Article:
Chapter 11--Tired Eyed Father. This chapter recounts the story of the Prodigal Son. He makes the point that we musn't focus on the son, but on the Father (142). He retells the story, again, and spends most of the time explaining the term "Abba." He says that "the life of Jesus was radically defined by the love of his Abba" 149). While there is great import in the name Abba, he radically dimishes Christ's deity with statements like this. He says the Abba loved Jesus at his baptism before Jesus did anything (149). This just has serious trappings of Arianism or adoptionism. In the garden, Abba's love for Jesus enabled him to trust his way, and Christ went to the cross (152). More Arian hermenuetics. There were some good points in this chapter. We should realize that we are talking to a personal God in prayer (151). We should know that God loves us as his children (154).

Chapter 12--Equal Opportunity Employer. The story in this chapter is that of the employer hiring day laborers and each worker made the same amount, the first and the last. He spends much time retelling the story, concluding that everybody wins with God (164). It's not universalism, but that the best, worst, first and last in God's kingdom are equal (165). The idea--we cant' earn our way to God, grace is the only option (though it's not stated nearly that clearly).

Conclusion: Overall, this book was an extreme letdown. As an attempt to recapture the classic it purports, it fails--miserably. There are good points, but they were not expounded well. Most of the book is full of stories from his life. I know, we live in a postmodern society and stories are the way to communicate. However, a little more substance in this book would probably help smooth over the theological issues. I think I found one verse that isn't from the Message Bible. That version is such a liberal translation that it should not be used for teaching. The author, as are many others today, just flips from happy verse to happy verse. God is nothing but the "big warm fuzzy, do whatever you want, it doesn't matter to me" character. I couldn't recommend this book to anyone. I hate that. I like Andy Stanley, Louie Giglio and that ministry. But, this was a severe letdown.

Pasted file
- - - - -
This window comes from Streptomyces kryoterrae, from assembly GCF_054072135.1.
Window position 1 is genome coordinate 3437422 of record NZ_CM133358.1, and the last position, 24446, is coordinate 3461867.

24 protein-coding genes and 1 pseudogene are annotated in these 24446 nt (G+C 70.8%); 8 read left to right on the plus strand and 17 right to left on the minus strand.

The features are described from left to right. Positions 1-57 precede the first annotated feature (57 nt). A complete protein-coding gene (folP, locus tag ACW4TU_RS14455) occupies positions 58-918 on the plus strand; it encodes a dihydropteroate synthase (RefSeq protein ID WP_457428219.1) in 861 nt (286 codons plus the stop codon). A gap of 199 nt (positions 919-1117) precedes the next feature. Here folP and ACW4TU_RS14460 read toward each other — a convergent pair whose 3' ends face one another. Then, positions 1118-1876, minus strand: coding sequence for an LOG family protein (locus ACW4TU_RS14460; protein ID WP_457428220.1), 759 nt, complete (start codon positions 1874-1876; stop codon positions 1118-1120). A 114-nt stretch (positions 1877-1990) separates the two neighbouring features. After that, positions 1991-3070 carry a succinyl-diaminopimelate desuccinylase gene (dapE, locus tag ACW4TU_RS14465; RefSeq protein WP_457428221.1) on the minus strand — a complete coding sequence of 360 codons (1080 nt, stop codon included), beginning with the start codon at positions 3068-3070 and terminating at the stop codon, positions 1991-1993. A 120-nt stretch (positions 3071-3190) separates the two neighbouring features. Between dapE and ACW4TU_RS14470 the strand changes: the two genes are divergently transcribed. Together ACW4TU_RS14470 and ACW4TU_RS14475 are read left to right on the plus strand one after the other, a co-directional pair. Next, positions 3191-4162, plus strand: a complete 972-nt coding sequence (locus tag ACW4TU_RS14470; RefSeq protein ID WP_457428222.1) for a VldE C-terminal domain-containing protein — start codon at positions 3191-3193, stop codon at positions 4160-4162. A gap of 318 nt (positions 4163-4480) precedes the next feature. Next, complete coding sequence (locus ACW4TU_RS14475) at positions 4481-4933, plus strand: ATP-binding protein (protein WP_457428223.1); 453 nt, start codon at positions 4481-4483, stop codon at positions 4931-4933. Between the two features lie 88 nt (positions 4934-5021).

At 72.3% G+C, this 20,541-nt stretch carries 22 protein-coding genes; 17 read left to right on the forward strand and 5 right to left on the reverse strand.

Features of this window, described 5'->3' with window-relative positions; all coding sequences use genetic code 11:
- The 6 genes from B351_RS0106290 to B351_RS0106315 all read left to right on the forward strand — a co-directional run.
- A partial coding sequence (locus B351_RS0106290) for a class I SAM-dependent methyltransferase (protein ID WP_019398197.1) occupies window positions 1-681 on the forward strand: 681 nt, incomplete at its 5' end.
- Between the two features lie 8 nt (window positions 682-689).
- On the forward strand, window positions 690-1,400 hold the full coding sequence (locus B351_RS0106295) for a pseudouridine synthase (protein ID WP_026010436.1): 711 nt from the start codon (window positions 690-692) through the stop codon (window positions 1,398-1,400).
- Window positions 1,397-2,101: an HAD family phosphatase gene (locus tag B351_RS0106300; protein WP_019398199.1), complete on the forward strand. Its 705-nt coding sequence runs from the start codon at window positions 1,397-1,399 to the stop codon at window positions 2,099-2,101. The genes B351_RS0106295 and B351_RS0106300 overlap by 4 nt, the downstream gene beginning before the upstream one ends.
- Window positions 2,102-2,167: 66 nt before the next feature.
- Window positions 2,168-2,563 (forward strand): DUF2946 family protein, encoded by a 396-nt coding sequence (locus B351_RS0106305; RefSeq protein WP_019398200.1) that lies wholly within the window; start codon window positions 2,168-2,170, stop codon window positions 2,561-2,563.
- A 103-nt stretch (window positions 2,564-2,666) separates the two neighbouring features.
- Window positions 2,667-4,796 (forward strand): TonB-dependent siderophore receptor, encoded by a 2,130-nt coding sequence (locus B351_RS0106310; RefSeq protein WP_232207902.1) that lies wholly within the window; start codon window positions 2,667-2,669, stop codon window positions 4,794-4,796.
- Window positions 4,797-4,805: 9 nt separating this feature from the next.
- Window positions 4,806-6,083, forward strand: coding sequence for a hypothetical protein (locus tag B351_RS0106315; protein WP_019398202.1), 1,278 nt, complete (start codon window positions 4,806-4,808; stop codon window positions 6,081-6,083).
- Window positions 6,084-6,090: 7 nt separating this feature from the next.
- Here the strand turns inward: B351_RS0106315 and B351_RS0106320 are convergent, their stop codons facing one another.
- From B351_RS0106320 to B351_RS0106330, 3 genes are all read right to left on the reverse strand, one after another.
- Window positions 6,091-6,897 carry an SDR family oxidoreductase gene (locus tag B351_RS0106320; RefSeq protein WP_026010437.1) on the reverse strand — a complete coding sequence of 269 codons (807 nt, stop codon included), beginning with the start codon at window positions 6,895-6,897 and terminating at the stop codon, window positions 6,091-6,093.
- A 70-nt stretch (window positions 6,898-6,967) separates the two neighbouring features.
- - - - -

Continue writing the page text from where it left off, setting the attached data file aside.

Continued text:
Wednesday, November 08, 2006

Favorite Verses

  • Ecc 1:2 Vanity of vanities, saith the Preacher, vanity of vanities; all [is] vanity.
  • Jhn 11:35 Jesus wept.
  • 1Jo 4:8 He that loveth not knoweth not God; for God is love.
  • Jhn 1:14 And the Word was made flesh, and dwelt among us, (and we beheld his glory, the glory as of the only begotten of the Father,) full of grace and truth.
  • Psa 88:18 You have taken my companions and loved ones from me; the darkness is my closest friend.
  • Psa 51:17 The sacrifices of God [are] a broken spirit: a broken and a contrite heart, O God, thou wilt not despise.
  • Prayer of Manasseh 1:11 And now I bend the knee of my heart, beseeching thee for thy kindness.
  • Wisdom 18:14-15 For while all things were in quiet silence, and the night was in the midst of her course, Thy almighty word leapt down from heaven from thy royal throne
  • Jam 2:14-17 What [doth it] profit, my brethren, though a man say he hath faith, and have not works? can faith save him? If a brother or sister be naked, and destitute of daily food, And one of you say unto them, Depart in peace, be [ye] warmed and filled; notwithstanding ye give them not those things which are needful to the body; what [doth it] profit? Even so faith, if it hath not works, is dead, being alone.
  • Phl 2:5-11
Your attitude should be the same as that of Christ Jesus:
Who, being in very nature* God,
did not consider equality with God something to be grasped,
but made himself nothing,
taking the very nature* of a servant,
being made in human likeness.
And being found in appearance as a man,
he humbled himself
and became obedient to death–
even death on a cross!
Therefore God exalted him to the highest place
and gave him the name that is above every name,
that at the name of Jesus every knee should bow,
in heaven and on earth and under the earth,
and every tongue confess that Jesus Christ is Lord,
to the glory of God the Father.

Saturday, November 04, 2006

Luther, Calvin, and Other Early Protestants on the Perpetual Virginity of Mary

All of the early Protestant Founders accepted the truth of the Perpetual Virginity of Mary. How could this be, if it is merely "tradition" with no scriptural basis? Why was its supposed violation of Scripture not so obvious to them, as it is to the Protestants of the last 150 years or so (since the onset of theological liberalism) who have ditched this previously-held opinion? Yet it has become fashionable to believe that Jesus had blood brothers (I suspect, because this contradicts Catholic teaching), contrary to the original consensus of the early Protestants. Let's see what the Founders of Protestantism taught about this doctrine. If Catholics are so entrenched in what has been described as "silly," "desperate," "obviously false," "unbiblical tradition" here, then so are many Protestant luminaries such as Luther, Calvin, and Wesley. Strangely enough, however, current-day Protestant critics of Catholicism rarely aim criticism at them. I guess the same "errors" are egregious to a different degree, depending on who accepts and promulgates them -- sort of like the Orwellian proverb from Animal Farm: "all people are equal, but some are more equal than others."